I guess this is important to me because – in addition to having and loving a fairly popular breed in the Irish Setter – I have also loved, lived with and shown less prevalent breeds such as Welsh Springers, Flat-Coated Retrievers, Pointers and a Border Terrier. As a matter of fact, often popularity can begin the demise of the quality of a breed.
Why do lesser-known breeds have a more difficult time winning the “big prizes”? One reason certainly must be education and knowledge. When judges are studying breeds to add to those for which they are approved, it is much easier to find educational opportunities for the more popular breeds. When a new judge attends the Golden Retriever national specialty, he or she is sure to see a great many more dogs than when attending that of the Canaan Dog. There are more ringside mentors available at the popular breed nationals, as well as opportunities for connecting with long-term mentors. Very simply, it is easier to learn – or think you have – about the more popular breeds. So maybe the answer is that – although it might not be easy – more judges need to WANT to learn these lesser shown breeds.
And for those who are lazy, it is certainly easier to point at the well-known breed – with all its fans applauding – for group placements and Best in Show. But what of those lesser-known and less-showy breeds who may even better represent their standard than do the more popular ones? As a matter of fact, some of those flashy “ya-ya” breeds are not necessarily supposed to be that “UP” all the time. And it would be completely improper for some breeds – such as the Great Pyrenees and Anatolian Shepherd Dog – to be showy and flashy.
As a very respected breeder owner-handler said, “So how can a dog that has the temperament, as spelled out in the breed standard for that breed, for example, the Basset Hound, ‘whose temperament is mild, never sharp or timid’ compete against a Norfolk Terrier temperament: ‘Alert, gregarious, fearless, and loyal. Never aggressive.’ So we have Murphy the Basset, the mild-mannered gentleman, going up against the stand-up comedian Sparky the Norfolk! It would take a great dog person to look beyond the flash, and choose the best-quality animal. But this is a dog show,’ and many times the usual winner will win, or the flashy one, when in that same ring was maybe one of the greatest snifflehounds of all time.”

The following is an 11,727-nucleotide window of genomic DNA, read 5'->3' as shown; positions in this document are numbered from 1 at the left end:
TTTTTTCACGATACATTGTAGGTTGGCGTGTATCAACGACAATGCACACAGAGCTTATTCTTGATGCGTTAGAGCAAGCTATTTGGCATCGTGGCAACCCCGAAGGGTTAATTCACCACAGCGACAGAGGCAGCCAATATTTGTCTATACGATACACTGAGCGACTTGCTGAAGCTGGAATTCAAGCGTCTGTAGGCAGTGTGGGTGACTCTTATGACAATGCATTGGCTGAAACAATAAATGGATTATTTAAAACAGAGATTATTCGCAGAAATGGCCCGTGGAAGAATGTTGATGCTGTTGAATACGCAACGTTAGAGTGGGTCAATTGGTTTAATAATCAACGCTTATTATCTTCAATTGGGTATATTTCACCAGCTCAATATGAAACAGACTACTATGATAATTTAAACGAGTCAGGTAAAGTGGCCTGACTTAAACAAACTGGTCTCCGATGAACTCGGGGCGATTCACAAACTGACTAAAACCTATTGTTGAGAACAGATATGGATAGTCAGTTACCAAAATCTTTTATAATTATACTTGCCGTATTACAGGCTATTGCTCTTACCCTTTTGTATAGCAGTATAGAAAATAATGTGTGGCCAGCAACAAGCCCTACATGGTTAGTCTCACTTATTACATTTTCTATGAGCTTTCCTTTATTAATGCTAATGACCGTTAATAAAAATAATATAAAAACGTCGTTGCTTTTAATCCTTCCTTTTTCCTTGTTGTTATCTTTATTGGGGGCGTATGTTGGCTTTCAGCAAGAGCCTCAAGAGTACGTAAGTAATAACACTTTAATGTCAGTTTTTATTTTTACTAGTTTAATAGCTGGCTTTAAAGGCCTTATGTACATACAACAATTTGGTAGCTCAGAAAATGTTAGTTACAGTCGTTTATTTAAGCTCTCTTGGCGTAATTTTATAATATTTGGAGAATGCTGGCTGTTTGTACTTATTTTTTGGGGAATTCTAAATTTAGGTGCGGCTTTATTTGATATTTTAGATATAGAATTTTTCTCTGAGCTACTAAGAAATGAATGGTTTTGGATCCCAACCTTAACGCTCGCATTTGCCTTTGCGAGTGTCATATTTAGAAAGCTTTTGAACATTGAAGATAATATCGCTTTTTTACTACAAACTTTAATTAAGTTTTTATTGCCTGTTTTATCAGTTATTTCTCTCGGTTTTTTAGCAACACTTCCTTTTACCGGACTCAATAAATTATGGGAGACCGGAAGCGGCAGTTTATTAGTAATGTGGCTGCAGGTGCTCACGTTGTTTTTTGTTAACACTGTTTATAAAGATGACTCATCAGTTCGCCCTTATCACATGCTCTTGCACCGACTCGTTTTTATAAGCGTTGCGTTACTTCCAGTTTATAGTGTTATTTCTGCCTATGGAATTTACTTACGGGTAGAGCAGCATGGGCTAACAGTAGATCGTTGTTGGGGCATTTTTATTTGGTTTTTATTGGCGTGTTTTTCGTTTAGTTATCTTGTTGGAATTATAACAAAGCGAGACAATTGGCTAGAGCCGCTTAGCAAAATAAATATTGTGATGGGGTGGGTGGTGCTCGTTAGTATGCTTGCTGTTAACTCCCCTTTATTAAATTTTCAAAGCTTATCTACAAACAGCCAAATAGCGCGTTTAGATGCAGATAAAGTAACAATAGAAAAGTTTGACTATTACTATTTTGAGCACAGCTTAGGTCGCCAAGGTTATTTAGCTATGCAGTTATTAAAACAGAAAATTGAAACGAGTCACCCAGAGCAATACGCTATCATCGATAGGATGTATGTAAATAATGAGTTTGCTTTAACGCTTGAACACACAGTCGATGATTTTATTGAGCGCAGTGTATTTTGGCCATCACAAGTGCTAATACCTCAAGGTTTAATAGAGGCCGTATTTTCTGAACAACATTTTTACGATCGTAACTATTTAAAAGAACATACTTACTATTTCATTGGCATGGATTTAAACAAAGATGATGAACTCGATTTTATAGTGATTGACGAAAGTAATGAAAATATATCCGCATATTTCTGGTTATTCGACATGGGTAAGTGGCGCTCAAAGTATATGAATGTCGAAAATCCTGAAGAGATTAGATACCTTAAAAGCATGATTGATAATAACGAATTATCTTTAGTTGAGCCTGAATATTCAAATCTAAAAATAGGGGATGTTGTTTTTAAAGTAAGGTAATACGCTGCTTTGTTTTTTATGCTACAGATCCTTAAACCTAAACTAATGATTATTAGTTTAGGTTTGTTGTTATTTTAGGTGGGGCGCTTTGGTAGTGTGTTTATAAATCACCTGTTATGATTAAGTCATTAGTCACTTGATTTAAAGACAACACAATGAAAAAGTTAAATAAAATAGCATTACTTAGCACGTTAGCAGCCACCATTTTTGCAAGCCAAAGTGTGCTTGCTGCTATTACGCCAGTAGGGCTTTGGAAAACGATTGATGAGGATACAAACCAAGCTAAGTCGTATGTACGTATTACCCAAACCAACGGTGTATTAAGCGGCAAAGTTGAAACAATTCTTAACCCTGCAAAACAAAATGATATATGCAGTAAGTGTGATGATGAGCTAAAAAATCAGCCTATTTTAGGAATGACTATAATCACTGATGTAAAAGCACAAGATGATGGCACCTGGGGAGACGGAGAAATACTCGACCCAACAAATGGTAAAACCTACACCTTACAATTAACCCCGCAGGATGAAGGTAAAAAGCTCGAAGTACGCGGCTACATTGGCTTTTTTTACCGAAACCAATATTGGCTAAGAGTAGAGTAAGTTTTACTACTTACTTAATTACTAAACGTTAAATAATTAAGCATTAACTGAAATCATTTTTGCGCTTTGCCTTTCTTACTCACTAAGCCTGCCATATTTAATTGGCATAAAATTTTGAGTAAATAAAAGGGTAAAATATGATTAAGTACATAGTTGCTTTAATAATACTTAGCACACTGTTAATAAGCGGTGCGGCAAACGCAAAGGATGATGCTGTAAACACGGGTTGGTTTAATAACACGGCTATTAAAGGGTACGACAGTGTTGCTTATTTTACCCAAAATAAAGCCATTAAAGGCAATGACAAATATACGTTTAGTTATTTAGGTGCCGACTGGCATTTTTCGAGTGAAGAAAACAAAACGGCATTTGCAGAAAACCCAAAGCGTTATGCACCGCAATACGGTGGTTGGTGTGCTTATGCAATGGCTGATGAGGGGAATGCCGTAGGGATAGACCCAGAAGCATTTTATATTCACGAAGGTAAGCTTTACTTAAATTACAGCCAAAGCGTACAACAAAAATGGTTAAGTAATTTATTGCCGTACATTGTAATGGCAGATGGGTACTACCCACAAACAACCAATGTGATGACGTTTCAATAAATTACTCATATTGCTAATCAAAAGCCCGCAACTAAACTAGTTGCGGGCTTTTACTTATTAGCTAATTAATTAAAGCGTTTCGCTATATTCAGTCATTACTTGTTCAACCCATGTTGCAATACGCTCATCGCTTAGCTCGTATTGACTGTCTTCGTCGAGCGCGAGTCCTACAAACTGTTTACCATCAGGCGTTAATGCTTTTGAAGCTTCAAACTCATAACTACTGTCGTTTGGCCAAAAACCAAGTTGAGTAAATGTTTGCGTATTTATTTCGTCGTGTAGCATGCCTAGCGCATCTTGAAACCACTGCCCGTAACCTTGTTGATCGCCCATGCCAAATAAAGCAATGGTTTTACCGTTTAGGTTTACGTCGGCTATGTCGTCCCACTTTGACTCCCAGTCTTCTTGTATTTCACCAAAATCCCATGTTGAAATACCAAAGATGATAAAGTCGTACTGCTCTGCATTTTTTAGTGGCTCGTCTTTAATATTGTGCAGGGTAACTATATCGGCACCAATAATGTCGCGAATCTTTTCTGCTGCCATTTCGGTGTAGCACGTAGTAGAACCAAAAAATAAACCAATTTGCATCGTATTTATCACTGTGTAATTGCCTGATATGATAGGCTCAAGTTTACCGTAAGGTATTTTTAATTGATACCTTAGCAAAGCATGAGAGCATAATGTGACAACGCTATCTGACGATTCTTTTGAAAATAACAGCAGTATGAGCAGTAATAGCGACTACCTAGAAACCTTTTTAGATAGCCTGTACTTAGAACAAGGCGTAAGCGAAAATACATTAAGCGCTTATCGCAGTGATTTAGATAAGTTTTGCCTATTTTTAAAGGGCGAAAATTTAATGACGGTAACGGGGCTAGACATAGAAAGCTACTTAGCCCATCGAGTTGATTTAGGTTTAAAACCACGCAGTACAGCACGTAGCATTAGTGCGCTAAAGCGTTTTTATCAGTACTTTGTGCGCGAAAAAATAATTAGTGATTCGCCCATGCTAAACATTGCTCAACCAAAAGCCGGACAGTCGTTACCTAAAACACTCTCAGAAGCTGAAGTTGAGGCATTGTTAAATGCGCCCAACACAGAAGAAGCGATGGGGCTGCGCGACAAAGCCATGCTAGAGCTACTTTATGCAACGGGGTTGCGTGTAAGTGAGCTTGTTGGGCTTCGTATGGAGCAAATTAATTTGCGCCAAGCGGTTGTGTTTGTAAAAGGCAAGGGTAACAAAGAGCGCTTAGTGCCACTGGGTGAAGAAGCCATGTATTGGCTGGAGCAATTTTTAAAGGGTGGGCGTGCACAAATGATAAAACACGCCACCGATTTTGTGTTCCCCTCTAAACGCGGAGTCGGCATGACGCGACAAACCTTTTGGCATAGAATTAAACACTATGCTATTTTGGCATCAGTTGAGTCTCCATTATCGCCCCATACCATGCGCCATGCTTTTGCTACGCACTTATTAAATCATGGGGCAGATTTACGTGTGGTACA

How about confidence? Wouldn’t a judge who took advantage of the availability of a quantity of education of the more popular breeds be more confident in pointing to that breed, whereas lesser educational opportunities would always leave some doubt in his mind? Would a judge who is judging Best in Show and is approved for one or two breeds have enough education in a breed in a different group to choose one of the less-popular breeds in this “alien group” for Best?
Finally, we are often the victims of trends. It seems that often a dog – or even a breed – gets “on a roll” and wins multiple groups and Bests in Show in a row. There are certainly dogs who are of high enough quality to warrant this kind of winning, BUT that does not mean there may not be others of equal quality that could be considered. I have been on both ends of this situation. I have awarded Best in Show to a dog that has won this award on other days of a cluster, and I have also not even placed in a group a dog who has won Best in Show at a cluster. It is called judging dogs on the day. There is nothing right or wrong about this – it is simply a judge assessing each dog before him against its standard to the best of his ability. It is saying, “Yes, that is an excellent snifflehound, but this lovinghound is of equal – or perhaps better – quality.” That is why we have more than one show a year. As the saying goes, “Every dog has his day.” At least, he should have that chance.
So I am not trying to be a giant killer or to protest against quality, popular, flashy breeds winning. I am simply asking that the less popular, less flashy breeds of significant quality get the same opportunity.
What do you think?